Blu-ray is unlikely to go anywhere quite yet, despite Microsoft's
predictions of doom. And Microsoft seems equally unlikely to
embrace the format it has long fought against.
quote: It all comes down to Microsoft refusing to admit they lost to a competitor
quote: A lot of people really don't care about quality that much.
quote: People send $3000 on a TV, $500 on a receiver and $500 or more on a set a speakers, $1500 if they are stupid enough to get Bose, just to watch lower quality media?
quote: I just checked and over half of the people in the US make less than $50K per year. That is a lot of people who can't afford more than an entry level system if they can even afford that. How many can't afford more than a dialup internet connection, or even get more than that because of where they live?
quote: BTW - I highly doubt if you were to go and spend $15 to watch a movie at a theater you'd pick one with a small screen and crappy sound system. People stand in line for hours to watch movies in IMAX for a reason. It enhances the experience!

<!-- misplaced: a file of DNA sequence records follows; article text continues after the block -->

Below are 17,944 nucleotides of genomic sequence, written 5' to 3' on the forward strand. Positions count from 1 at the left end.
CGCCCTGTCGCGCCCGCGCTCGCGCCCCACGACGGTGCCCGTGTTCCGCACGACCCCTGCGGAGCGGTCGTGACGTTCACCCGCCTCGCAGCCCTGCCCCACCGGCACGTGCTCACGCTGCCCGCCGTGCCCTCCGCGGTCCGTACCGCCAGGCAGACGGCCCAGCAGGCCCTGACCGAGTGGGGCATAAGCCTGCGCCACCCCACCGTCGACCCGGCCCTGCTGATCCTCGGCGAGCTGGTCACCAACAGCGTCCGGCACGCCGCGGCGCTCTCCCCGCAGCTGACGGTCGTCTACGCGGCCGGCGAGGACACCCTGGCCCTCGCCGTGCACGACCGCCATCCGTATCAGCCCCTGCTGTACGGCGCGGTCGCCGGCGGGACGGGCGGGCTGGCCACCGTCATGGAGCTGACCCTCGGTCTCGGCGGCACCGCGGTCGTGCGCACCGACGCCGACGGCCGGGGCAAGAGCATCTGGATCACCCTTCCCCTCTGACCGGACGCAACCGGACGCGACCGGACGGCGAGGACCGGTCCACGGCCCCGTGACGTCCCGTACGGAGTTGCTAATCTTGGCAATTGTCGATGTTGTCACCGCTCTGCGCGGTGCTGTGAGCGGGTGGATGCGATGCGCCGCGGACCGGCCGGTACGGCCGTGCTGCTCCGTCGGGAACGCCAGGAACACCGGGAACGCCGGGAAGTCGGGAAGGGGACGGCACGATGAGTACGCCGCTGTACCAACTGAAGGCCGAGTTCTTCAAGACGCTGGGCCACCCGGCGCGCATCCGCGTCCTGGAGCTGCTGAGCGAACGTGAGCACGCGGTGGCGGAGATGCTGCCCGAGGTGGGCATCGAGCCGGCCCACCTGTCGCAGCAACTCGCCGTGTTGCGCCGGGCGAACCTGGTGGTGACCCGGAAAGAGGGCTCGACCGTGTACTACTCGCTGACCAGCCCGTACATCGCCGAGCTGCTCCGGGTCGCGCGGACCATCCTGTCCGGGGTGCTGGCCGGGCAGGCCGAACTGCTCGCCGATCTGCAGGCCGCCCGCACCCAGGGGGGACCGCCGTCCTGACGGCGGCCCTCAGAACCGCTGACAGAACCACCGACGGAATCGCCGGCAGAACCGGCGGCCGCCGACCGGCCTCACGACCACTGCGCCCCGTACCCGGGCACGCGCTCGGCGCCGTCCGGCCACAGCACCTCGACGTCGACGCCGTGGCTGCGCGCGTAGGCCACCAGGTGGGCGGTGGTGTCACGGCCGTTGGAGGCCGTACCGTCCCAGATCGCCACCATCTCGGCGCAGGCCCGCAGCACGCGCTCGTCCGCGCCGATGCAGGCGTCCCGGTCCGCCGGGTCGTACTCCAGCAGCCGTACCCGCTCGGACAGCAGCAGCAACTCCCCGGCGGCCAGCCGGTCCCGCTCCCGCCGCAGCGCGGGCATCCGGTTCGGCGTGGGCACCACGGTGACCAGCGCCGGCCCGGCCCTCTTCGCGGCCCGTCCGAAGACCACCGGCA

quote: If the video quality or sound quality is a big part of a movie to you then I think you have some priorities mixed up.
quote: If you've only spent $500 (and yes, I'm not talking about Bose crap either) then you have no idea what a real quality sound sytem sounds like.
quote: But at $500 for speakers, that's crazy, it is almost half my bring home pay for two weeks.
quote: Not yet. But it's all just data. 1s and 0s my friend, 1s and 0s. There is nothing stopping a service from providing the exact same data on a BD via download. Its not done(legally) now likely due to bandwidth restraints, but as those start to diminish d/ling 20-30 or even 50GB won't seem too crazy. Today or tomorrow, likely not. But I feel it's likely in the not too distant future.
quote: those who will be satisfied with nothing less than BluRay quality.
quote: which makes sense since very few people (relative to everyone out there) will actually care about getting blu-ray quality movies over the convenience of digital downloads. I know plenty of people that are still content watching DVDs and even VHS tapes.